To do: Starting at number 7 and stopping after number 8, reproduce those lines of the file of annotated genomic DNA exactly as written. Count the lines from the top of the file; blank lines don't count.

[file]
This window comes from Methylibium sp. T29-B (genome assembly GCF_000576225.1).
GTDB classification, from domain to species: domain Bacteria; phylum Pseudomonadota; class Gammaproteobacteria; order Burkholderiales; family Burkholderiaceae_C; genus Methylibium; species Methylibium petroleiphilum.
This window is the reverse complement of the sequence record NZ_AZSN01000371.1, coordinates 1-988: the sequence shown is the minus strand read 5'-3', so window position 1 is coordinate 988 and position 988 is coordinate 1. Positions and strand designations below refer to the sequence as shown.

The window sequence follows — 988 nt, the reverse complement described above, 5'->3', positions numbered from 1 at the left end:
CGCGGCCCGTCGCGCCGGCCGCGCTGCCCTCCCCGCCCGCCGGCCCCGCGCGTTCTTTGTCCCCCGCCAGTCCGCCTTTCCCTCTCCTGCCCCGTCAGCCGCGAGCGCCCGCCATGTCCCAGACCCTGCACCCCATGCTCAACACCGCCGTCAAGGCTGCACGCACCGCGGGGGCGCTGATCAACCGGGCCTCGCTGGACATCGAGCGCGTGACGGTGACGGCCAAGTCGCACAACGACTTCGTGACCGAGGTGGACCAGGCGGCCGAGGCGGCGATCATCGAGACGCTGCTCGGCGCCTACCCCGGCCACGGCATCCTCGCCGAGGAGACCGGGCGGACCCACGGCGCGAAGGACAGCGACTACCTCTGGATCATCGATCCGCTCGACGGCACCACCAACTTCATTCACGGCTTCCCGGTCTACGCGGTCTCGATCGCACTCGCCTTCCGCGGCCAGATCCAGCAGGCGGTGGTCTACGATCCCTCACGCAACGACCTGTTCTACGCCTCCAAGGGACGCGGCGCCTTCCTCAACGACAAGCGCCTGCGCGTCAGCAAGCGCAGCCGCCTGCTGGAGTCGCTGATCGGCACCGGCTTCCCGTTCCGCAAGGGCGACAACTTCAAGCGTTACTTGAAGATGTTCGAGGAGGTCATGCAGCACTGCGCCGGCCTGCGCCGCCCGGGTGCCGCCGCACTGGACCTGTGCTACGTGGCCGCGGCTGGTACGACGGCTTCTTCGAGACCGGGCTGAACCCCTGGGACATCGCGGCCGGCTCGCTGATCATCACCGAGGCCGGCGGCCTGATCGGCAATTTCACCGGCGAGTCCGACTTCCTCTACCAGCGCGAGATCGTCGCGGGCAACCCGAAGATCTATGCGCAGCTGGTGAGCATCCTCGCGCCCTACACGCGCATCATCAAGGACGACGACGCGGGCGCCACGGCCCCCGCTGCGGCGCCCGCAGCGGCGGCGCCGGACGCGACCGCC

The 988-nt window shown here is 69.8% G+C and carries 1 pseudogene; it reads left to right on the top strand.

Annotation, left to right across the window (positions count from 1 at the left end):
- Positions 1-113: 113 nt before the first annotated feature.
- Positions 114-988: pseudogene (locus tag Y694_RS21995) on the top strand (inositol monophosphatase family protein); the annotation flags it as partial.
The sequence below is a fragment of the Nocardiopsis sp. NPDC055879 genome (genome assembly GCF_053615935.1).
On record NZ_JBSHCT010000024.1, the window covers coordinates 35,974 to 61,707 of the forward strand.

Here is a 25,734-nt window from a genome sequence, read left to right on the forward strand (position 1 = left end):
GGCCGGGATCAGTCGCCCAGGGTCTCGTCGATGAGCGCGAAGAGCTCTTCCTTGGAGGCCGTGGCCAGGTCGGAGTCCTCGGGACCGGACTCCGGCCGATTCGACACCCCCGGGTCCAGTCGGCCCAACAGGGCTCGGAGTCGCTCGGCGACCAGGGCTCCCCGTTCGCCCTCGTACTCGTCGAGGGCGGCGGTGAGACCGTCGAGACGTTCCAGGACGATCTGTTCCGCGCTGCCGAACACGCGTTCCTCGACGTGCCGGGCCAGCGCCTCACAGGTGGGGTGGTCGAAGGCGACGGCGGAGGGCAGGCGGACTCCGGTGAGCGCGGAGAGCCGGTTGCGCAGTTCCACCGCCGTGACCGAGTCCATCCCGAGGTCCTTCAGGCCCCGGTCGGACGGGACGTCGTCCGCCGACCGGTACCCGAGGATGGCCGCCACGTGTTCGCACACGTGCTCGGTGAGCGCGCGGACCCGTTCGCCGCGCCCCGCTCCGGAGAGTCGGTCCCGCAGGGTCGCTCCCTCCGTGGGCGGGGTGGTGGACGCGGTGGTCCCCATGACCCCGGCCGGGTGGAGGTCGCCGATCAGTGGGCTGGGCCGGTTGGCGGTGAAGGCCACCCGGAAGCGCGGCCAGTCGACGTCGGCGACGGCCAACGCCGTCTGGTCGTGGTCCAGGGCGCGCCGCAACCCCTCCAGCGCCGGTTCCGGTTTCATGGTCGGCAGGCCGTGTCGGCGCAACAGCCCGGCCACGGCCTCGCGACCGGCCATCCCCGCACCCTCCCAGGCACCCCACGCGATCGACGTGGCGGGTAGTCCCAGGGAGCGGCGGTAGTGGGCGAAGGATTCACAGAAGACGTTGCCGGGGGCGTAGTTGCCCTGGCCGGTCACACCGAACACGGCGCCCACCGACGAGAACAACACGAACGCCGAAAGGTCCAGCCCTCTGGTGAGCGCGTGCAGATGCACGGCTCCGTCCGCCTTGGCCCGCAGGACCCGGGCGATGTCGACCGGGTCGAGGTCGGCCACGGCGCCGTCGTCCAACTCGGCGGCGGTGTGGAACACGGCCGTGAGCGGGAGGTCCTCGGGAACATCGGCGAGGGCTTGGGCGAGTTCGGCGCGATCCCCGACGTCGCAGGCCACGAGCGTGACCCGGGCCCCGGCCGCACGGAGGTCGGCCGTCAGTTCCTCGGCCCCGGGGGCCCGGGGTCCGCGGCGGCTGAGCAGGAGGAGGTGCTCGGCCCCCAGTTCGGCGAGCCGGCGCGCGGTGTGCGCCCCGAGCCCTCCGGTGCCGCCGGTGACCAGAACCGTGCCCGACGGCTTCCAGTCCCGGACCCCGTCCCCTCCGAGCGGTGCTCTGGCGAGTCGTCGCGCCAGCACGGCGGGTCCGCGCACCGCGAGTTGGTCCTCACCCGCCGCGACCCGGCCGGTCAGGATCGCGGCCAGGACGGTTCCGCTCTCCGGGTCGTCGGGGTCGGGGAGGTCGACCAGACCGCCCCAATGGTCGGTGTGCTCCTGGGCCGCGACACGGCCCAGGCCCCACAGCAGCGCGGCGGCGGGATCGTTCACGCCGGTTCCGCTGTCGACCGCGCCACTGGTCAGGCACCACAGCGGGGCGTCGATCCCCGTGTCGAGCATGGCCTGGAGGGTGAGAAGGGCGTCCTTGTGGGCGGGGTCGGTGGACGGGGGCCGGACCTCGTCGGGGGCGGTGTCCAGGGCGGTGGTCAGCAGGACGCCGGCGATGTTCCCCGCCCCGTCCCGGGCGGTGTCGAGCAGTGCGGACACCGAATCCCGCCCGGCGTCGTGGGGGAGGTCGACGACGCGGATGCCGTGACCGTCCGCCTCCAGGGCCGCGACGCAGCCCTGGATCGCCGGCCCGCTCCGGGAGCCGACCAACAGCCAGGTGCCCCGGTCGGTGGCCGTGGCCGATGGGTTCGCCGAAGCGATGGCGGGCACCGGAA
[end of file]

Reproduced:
Annotation, left to right across the window (positions count from 1 at the left end):
- Positions 1-113: 113 nt before the first annotated feature.